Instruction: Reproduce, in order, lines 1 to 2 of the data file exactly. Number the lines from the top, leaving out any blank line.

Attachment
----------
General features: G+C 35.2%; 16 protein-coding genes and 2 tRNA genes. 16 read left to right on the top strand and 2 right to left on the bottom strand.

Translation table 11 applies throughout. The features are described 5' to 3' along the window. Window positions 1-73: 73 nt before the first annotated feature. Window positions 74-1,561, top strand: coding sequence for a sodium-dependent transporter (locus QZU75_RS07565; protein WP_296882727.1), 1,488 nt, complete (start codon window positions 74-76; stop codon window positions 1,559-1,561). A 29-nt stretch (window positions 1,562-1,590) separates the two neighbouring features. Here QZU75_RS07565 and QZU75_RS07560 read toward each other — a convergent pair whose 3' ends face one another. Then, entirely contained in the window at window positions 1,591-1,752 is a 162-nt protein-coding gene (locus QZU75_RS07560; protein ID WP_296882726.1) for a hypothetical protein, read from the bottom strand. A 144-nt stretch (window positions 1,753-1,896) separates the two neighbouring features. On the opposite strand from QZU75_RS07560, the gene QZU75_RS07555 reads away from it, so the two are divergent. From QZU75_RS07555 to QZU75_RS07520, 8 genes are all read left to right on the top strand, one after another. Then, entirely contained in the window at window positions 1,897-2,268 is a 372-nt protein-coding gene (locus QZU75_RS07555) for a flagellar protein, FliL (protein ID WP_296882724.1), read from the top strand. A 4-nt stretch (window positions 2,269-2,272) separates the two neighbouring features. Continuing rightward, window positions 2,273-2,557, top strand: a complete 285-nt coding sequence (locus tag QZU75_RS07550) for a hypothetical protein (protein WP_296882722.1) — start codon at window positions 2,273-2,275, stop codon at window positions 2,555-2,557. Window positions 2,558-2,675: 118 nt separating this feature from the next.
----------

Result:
General features: G+C 35.2%; 16 protein-coding genes and 2 tRNA genes. 16 read left to right on the top strand and 2 right to left on the bottom strand.

Translation table 11 applies throughout. The features are described 5' to 3' along the window. Window positions 1-73: 73 nt before the first annotated feature. Window positions 74-1,561, top strand: coding sequence for a sodium-dependent transporter (locus QZU75_RS07565; protein WP_296882727.1), 1,488 nt, complete (start codon window positions 74-76; stop codon window positions 1,559-1,561). A 29-nt stretch (window positions 1,562-1,590) separates the two neighbouring features. Here QZU75_RS07565 and QZU75_RS07560 read toward each other — a convergent pair whose 3' ends face one another. Then, entirely contained in the window at window positions 1,591-1,752 is a 162-nt protein-coding gene (locus QZU75_RS07560; protein ID WP_296882726.1) for a hypothetical protein, read from the bottom strand. A 144-nt stretch (window positions 1,753-1,896) separates the two neighbouring features. On the opposite strand from QZU75_RS07560, the gene QZU75_RS07555 reads away from it, so the two are divergent. From QZU75_RS07555 to QZU75_RS07520, 8 genes are all read left to right on the top strand, one after another. Then, entirely contained in the window at window positions 1,897-2,268 is a 372-nt protein-coding gene (locus QZU75_RS07555) for a flagellar protein, FliL (protein ID WP_296882724.1), read from the top strand. A 4-nt stretch (window positions 2,269-2,272) separates the two neighbouring features. Continuing rightward, window positions 2,273-2,557, top strand: a complete 285-nt coding sequence (locus tag QZU75_RS07550) for a hypothetical protein (protein WP_296882722.1) — start codon at window positions 2,273-2,275, stop codon at window positions 2,555-2,557. Window positions 2,558-2,675: 118 nt separating this feature from the next.